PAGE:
Monday, July 13, 2015

Java Lambda - BinaryOperator Functional Interface

BinaryOperator Functional Interface

BinaryOperator interface extends BiFunction interface and BiFunction interface uses Function interface. So this post is heavily dependent on those posts. Kindly refer them all.

BinaryOperator Interface Declaration

public interface BinaryOperator<T> extends BiFunction<T,T,T>

So BinaryOperator interface extends BiFunction interface. Now when we saw the BiFunction interface it had 3 different arguments T, U and R. But over here it has 3 arguments of same type T. The reason behind it is that BinaryOperator accepts only parameter of type T.

apply() and andThen() method

This both methods are inherited from BiFunction interface. I have written about those method in BiFunction Interface post.

minBy() method

public static <T> BinaryOperator<T> minBy(Comparator<? super T> comparator) {
    Objects.requireNonNull(comparator);
    return (a, b) -> comparator.compare(a, b) <= 0 ? a : b;
}

This method is used to find min of 2 objects that is supplied in apply() method.
Comparator must not be null else it will throw NullPointerException.
This method returns BinaryOperator which returns min of 2 elements as specified by Comparator.

maxBy() method

public static <T> BinaryOperator<T> maxBy(Comparator<? super T> comparator) {
    Objects.requireNonNull(comparator);
    return (a, b) -> comparator.compare(a, b) >= 0 ? a : b;
}

This method is used to find max of 2 objects that is supplied in apply() method.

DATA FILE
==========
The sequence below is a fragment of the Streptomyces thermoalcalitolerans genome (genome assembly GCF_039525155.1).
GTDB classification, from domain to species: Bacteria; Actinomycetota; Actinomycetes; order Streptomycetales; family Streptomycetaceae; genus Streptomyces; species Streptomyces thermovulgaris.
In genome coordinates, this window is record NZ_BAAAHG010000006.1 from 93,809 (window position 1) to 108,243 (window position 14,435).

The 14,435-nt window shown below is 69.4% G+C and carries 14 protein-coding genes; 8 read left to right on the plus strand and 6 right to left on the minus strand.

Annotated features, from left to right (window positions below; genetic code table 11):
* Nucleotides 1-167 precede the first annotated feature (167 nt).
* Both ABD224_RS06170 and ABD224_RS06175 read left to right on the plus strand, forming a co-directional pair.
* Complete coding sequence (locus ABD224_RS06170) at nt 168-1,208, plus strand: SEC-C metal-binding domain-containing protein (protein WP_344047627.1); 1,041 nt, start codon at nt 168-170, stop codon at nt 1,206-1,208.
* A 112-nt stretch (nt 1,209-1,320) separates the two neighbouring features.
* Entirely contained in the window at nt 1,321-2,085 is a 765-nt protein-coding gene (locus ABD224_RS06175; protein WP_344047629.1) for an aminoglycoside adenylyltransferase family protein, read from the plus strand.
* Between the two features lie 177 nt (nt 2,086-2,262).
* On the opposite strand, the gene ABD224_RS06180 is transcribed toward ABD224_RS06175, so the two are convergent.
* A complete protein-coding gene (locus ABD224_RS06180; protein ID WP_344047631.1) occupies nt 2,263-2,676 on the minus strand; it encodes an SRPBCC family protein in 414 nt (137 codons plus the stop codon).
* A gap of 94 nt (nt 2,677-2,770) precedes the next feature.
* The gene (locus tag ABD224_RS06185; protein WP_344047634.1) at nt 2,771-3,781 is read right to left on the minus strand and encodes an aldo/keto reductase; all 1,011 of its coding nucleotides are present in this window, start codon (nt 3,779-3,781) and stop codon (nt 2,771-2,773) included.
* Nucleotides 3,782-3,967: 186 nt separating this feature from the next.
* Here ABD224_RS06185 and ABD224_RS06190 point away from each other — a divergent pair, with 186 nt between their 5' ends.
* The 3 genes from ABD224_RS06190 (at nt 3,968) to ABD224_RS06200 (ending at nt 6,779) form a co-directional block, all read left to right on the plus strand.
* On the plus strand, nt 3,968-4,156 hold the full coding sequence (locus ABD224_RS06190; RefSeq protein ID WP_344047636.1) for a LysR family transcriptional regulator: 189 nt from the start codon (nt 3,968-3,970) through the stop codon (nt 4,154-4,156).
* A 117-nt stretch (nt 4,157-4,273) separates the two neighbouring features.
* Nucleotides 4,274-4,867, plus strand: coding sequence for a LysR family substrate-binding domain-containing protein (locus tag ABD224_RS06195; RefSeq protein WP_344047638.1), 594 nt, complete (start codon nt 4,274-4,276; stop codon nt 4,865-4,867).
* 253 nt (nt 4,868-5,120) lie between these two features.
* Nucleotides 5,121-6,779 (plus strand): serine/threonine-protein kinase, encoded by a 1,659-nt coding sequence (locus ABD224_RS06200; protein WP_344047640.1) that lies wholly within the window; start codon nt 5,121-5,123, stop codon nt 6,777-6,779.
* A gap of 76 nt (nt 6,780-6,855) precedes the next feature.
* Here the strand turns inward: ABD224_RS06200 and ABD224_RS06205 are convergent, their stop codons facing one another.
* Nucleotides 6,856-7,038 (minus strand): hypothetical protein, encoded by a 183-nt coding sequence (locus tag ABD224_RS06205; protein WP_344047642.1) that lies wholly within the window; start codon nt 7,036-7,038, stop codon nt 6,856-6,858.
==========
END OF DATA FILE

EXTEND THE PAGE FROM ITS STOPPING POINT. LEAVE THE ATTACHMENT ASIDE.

Comparator must not be null else it will throw NullPointerException.
This method returns BinaryOperator which returns max of 2 elements as specified by Comparator.

We can also use method reference in Comparator as Comparator’s compare method expects integer result.

Using apply() method for addition.

      BinaryOperator<Integer> biOp = (t, u) -> t + u;
      int result = biOp.apply(2, 3);
      System.out.println("apply() method "+result);//Outputs 5


Using minBy() method
For these method we will use Comparator.reverseOrder() as well as static method reference Integer::compare.

First we will use Integer::compare

BinaryOperator<Integer> biOpMin = BinaryOperator.minBy(Integer::compare);
int min = biOpMin.apply(12, 33);
System.out.println("minBy() "+min);//Outputs 12

Let us now use Comparator.reverseOrder(). Reverse comparator is used to sort in reverse order.

BinaryOperator<Integer> biOpMin = BinaryOperator.minBy(Comparator.reverseOrder());
int min = biOpMin.apply(12, 33);
System.out.println("minBy() "+min);//Outputs 33



Using maxBy() method
For this method too we will use static method reference Integer::compare and Comparator.reverseOrder()

First we will use Integer::compare

BinaryOperator<Integer> biOpMax = BinaryOperator.maxBy(Integer::compare);
int max = biOpMax.apply(12, 33);
System.out.println("maxBy() "+max); //Outputs 33
           
Now we will use Comparator.reverseOrder()

BinaryOperator<Integer> biOpMax = BinaryOperator.maxBy(Comparator.reverseOrder());
int max = biOpMax.apply(12, 33);
System.out.println("minBy() "+max); //Outputs 12


That's all on BinaryOperator<T> interface.

Read about important java.util.function package’s interface here. Consumer, Function, Supplier, BinaryOperator & Predicate Functional Interfaces. I have also written on High Order functions using Function functional interface.



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